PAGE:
Hormone replacement is back in favor, if it is individualized, given in the appropriate dose, delivery, and timing. HRT appears to protect us in the second half of life even with use of a few years from the start of menopause. I explain and emphasize all this in Safe Hormones, Smart Women. Note my newly-released revised audio edition with over 20 hours of audio. You can get my Safe Hormones, Smart Women in eBook and the audio at the Live Younger Book Store. Click here___. In 2012 we saw:
- • The conservative North American Menopause Society in their 9th positional statement says hormone replacement is a good thing when the benefits outweigh the risks, and that estrogen replaced from outside the body may even have protective actions against breast cancer. • KEEPs study says hormone replacement significantly improves quality of life. • Danish randomized controlled study shows that hormone replacement significantly reduces the risk of heart disease and continues this protection even some years after you stop taking it.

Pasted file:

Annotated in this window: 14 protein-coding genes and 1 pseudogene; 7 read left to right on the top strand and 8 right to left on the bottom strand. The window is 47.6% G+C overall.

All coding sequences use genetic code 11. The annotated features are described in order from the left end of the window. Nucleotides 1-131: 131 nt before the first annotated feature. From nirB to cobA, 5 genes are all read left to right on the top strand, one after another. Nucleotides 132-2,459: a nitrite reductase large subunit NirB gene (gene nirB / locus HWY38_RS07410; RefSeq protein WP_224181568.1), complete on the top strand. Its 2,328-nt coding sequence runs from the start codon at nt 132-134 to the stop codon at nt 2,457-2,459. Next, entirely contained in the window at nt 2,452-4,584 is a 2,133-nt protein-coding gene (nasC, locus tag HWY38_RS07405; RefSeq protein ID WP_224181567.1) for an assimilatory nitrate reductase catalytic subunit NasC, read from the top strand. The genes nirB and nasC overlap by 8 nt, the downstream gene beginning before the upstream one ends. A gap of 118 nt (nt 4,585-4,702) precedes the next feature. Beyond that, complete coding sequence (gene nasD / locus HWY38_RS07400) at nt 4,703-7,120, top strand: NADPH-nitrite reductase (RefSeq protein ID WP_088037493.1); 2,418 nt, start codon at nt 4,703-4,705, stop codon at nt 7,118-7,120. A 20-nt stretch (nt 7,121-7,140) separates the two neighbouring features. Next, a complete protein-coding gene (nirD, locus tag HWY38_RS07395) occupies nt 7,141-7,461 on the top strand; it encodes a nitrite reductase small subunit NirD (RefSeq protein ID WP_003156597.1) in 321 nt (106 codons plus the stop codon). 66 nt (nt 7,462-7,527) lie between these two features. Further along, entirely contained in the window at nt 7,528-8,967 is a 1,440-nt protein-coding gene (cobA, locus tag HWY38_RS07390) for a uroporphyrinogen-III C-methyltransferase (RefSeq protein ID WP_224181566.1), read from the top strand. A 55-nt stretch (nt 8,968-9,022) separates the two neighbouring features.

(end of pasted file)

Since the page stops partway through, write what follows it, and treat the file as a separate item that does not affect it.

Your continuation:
Hormone studies are now saying that hormones are not only safe again, but also that exogenous estrogen for younger women (50-60 years of age), without the addition of synthetic progestins may, prevent breast cancer, decrease heart disease, and boost the quality of life, preventing or offsetting diabetes, depression, obesity, and sexual dysfunction. Keeps Study A study called KEEPS, which stands for Kronos Early Estrogen Prevention Study, was presented at the North American Menopause Society in the fall of 2012. The study focused on quality of life and took a close look at plaque in arteries, cognition, density of breasts and a few other parameters. The KEEPS trial had both groups of women on bioidentical progesterone (Prometrium®, Abbott Laboratories) for 12 days a month, which is called cycling. This is because the progesterone was not given daily, but was given in a pattern to mimic premenopausal women. The 727 women who were newly menopausal (within three years of the onset of menopause) averaged 52.7 years old. The trial tested two different types of estrogen compared with placebo: a low-dose oral conjugated estrogen and a transdermal (topical) estradiol patch. The take-home is that the KEEPS trial results showed many favorable effects of hormone therapy. Women taking hormones had: